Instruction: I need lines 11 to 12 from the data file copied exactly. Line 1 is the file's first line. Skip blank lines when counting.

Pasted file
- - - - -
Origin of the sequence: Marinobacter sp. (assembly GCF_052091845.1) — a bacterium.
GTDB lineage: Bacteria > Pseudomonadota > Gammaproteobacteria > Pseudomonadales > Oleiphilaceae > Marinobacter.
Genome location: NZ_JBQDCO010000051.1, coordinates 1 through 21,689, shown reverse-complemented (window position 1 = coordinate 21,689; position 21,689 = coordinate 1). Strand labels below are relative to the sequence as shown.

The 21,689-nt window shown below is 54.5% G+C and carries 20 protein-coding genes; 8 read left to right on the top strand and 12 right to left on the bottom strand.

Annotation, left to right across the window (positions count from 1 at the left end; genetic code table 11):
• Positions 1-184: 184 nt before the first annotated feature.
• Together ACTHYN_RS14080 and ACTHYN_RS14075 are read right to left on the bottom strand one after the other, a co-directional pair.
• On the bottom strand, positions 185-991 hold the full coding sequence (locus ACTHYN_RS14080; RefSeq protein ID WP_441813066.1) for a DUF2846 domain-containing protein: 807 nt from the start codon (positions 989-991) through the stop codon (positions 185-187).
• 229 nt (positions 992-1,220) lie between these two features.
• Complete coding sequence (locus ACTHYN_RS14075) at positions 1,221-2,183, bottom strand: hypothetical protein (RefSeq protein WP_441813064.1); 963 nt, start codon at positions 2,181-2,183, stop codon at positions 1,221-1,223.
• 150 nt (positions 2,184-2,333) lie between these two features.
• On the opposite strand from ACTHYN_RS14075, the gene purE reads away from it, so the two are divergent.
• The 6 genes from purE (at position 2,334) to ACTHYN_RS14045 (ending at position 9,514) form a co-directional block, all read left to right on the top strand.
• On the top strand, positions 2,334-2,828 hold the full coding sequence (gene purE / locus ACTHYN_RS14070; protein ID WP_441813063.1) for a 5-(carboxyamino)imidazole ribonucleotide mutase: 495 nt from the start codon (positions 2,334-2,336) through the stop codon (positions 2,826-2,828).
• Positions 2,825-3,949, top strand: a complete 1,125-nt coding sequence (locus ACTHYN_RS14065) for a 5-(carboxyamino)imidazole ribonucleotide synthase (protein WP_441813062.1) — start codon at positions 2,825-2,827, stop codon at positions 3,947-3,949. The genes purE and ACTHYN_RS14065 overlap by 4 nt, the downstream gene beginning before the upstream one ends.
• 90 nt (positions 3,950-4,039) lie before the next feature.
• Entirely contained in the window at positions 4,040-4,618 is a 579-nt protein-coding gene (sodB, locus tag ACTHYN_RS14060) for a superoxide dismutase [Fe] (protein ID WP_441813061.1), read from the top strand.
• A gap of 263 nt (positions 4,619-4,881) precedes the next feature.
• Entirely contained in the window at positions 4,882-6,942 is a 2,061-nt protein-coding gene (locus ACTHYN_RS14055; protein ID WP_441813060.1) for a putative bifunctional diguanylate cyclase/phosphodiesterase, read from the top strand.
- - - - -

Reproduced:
• 150 nt (positions 2,184-2,333) lie between these two features.
• On the opposite strand from ACTHYN_RS14075, the gene purE reads away from it, so the two are divergent.